Encouraging and equipping pro-life students at Radford University
by Maggie Egger
Abortion photos don’t just make converts; they educate and energize people who are already pro-life.
At Radford University, a young man approached me and asked, “Are you the people I’m supposed to interview?”
“I don’t know,” I replied. “We’ve had a good number of people interview us for their classes.”
“OK, great! I must be in the right place!” As he pulled out a notepad, he said, “I’m Catholic. So I’m, ya know, pro-life.”
I told him I was excited to hear that, but from the way he said it, I could tell he was not strongly committed. It seemed like he was raised in a pro-life house, but he didn’t necessarily buy all of it.
“Jacob” began to ask questions about the display, e.g., what was our purpose in being there, what kind of reactions did we get, what did we think of the protesters, etc. He appeared to believe that the preborn are human beings, but he didn’t know much about abortion in general. He knew the answer to “What is the preborn?” but he didn’t yet fully understand the answer to “What is abortion and what does it do?”
Then he asked me why we compared abortion to genocide. Before talking about personhood, dehumanization, and all of that, I simply said,
“A lot of people say that our comparing abortion to genocide is ludicrous and offensive. And you know what? They’re absolutely right, if the preborn are not human beings, in the same way that you and I are human beings. If they are not human beings, then (a) abortion doesn’t kill them, (b) abortion is no different from getting a tooth pulled, and (c) any comparison with genocide is absolutely insane. But, as you and I both know (because science tells us), that every human life begins at fertilization. So, abortion kills 1.2 million human beings every year in the U.S. alone. I don’t know any word for that, other than genocide.”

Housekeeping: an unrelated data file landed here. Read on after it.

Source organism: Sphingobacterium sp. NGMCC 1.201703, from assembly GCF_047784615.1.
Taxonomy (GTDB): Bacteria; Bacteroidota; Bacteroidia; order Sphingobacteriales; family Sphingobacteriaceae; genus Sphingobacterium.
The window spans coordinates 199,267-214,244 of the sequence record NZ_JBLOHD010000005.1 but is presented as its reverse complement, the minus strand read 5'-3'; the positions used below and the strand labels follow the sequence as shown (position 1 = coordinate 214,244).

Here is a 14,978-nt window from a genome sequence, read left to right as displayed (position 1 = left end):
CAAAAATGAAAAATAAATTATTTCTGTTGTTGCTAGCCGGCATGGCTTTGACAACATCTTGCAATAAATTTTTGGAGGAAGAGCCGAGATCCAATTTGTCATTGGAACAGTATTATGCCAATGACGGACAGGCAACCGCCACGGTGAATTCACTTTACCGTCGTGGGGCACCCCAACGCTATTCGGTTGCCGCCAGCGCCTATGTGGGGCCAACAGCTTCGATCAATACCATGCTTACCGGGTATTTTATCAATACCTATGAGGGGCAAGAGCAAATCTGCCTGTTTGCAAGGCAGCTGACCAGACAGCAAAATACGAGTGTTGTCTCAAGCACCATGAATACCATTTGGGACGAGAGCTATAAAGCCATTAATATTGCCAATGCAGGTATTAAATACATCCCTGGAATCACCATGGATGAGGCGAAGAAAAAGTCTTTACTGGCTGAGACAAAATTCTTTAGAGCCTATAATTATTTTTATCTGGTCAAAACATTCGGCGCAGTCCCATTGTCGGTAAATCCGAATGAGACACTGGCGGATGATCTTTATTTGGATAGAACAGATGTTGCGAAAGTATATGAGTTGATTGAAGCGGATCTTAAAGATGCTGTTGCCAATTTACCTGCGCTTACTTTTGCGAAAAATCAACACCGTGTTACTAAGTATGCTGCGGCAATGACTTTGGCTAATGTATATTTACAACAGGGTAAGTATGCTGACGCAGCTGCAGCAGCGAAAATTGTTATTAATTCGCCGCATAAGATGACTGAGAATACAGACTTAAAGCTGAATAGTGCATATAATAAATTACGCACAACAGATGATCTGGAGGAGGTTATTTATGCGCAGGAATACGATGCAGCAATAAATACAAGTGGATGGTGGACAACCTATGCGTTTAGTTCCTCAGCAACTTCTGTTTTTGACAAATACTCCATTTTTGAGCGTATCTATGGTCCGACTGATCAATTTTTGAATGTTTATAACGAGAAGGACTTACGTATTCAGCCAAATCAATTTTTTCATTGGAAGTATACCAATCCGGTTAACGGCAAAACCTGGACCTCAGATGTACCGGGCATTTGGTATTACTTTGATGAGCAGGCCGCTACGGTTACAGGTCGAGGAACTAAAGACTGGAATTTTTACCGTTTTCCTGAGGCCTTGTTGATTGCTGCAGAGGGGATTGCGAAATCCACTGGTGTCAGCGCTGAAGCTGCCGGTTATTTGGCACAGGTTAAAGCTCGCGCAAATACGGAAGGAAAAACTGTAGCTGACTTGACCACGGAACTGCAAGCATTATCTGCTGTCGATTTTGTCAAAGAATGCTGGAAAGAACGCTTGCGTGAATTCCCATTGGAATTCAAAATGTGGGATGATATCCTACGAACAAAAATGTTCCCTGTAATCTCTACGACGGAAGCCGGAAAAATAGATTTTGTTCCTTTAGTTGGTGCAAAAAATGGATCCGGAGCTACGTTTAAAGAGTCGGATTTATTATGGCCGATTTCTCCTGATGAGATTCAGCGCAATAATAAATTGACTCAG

“Wait, what? How many abortions a year?”
His eyes grew wide in disbelief. He shook his head. “Wow! Yeah, you’re right. That’s what it is … a genocide!”
We walked around the rest of the display so he could see all the different pictures, and he asked a few more questions. When we finished he said, “Thank you so much for taking the time to explain all this to me. I’ve learned a lot.”
Yes, he had learned a lot. And that knowledge left him more committed to the pro-life position. That’s why you send us. There are many more like Jacob, so please send us more places, more often. And ask your Christian friends to do the same.
Maggie Egger is a CBR Project Director in Virginia and was the Project Manager for CBR’s recent GAP visit to the Commonwealth.
This entry was posted on Tuesday, December 2nd, 2014 at 7:30 pm and is filed under Campus Debate (GAP). You can follow any responses to this entry through the RSS 2.0 feed. You can leave a response, or trackback from your own site.